Jon Peters

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Jon Peters
Born
John H. Peters

(1945-06-02) June 2, 1945 (age 73)
OccupationFilm producer
Years active1976–2018
Children3

John H. Peters (born June 2, 1945)[1] is an American film producer and former hairdresser.

Early life[edit]

Peters was born in Van Nuys, California[1] as the son of Helen (née Pagano), a receptionist and Jack Peters, a cook who owned a Hollywood diner.[2] He is of Cherokee (father) and Italian (mother) descent.[3] His mother's family owned a renowned salon on Rodeo Drive in Beverly Hills. Jack Peters died when Jon was 10 years old and Helen later remarried.[4]

Career[edit]

Peters first joined the family hairdressing business at Rodeo Drive where he made many film industry connections. Peters designed a short wig that Barbra Streisand wore for the comedy For Pete's Sake (1974) to which the couple began a relationship. He later produced Streisand's studio album ButterFly (1974) and also gained a producing credit on Streisand's remake of A Star Is Born (1976), although the extent of his contribution has been disputed.[5] He also worked alongside Peter Guber for the next 10 years with whom he headed Sony Pictures Entertainment from 1989 until 1991 in which the two men were the subject of the book Hit and Run: How Jon Peters and Peter Guber Took Sony for a Ride in Hollywood by Nancy Griffin and Kim Masters.[6]

Superman Lives, Superman Returns and Man of Steel[edit]

In the early 1990s, Peters bought the film rights to the Superman franchise from Warner Bros. In his Q&A/comedy DVD An Evening With Kevin Smith, writer/director Kevin Smith talked about working for Peters when he was hired to write a script for a new Superman film which was then called Superman Reborn and later Superman Lives.[7] According to Smith, Peters had expressed disdain for most of Superman's iconic characteristics by demanding that Superman was never to fly[8] nor appear in his trademark costume.[8] He also suggested Sean Penn as being ideal for the role based on his performance as a death row inmate in Dead Man Walking in which he said that Penn had the eyes of a "caged animal, a fucking killer." Peters then demanded that the third act of the film include a fight between Superman and a giant spider,[9] to be unveiled in an homage to King Kong. Peters later produced the 1999 steampunk western comedy Wild Wild West, the finale of which featured a giant mechanical spider.[9]

Smith met Peters after completing a script and Peters instructed him to include a robot sidekick for Brainiac, a fight scene between Brainiac and two polar bears and a marketable "space dog" pet similar to Star Wars character Chewbacca. Smith inserted them into his script but the project was then abandoned and the script discarded.

In Look, Up in the Sky: The Amazing Story of Superman, Peters admitted that the Superman franchise was problematic for him: "The elements that I was focusing on were away from the heart, it was more leaning towards 'Star Wars' in a sense, you know. I didn't realize the human part of it, I didn't have that."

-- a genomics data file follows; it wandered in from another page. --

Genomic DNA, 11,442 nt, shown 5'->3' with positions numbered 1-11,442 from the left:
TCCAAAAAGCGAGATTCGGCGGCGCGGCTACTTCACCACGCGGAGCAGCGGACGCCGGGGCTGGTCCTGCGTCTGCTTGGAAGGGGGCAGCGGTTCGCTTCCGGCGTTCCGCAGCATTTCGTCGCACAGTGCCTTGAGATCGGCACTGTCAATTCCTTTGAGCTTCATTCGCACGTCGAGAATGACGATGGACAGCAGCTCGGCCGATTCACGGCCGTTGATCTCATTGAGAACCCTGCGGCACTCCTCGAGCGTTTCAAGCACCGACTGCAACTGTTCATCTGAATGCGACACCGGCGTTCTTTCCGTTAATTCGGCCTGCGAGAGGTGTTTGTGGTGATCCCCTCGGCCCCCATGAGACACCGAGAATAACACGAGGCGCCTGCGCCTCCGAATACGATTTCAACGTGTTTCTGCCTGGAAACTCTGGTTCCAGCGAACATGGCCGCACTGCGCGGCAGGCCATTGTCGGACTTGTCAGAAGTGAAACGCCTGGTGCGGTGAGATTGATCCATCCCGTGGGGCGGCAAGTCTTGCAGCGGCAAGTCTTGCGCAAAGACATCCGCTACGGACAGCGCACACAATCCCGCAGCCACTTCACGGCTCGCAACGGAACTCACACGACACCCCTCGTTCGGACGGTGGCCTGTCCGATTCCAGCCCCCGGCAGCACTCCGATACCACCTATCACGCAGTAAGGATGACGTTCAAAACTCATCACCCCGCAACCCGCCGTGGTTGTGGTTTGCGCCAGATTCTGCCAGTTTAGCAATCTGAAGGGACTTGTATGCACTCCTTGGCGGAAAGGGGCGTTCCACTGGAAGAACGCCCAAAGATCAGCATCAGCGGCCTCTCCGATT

He subsequently served as a producer for Superman Returns, the 2006 Superman film directed by Bryan Singer and as an executive producer for Man of Steel, the 2013 Superman film directed by Zack Snyder.[10] Peters was banned from the Man of Steel set by producer Christopher Nolan.[11]

The Sandman[edit]

Peters was a producer for a planned adaptation of the Sandman comics for Warner Bros., which met with controversy. One draft script commissioned by Peters was reviewed on the Internet at Ain't It Cool News,[12] and was met with scorn. Sandman creator Neil Gaiman called the last screenplay that Warner Bros. would send him "...not only the worst Sandman script I've ever seen, but quite easily the worst script I've ever read."[13] By 2001, the project had become stranded in development hell.

In a 2005 interview, Gaiman commented: "But Sandman movies, they just got increasingly appalling. It was really strange. They started out hiring some really good people and you got Elliott and Rossio and Roger Avary came in and did a draft. They were all solid scripts. And then Jon Peters fired all of them and got in some people who take orders, and who wanted fistfights and all this stuff. It had no sensibility and it was just...they were horrible."[14]

Book[edit]

Nikki Finke's Deadline Hollywood blog reported on a book proposal for the autobiography of Peters, written by himself and Los Angeles writer William Stadiem.[15] Peters reportedly intended to write about his life with Streisand and a string of other celebrity lovers. In 2009, he subsequently withdrew from the HarperCollins book deal after adverse publicity triggered by the leaking of the proposal and potential lawsuits.[16]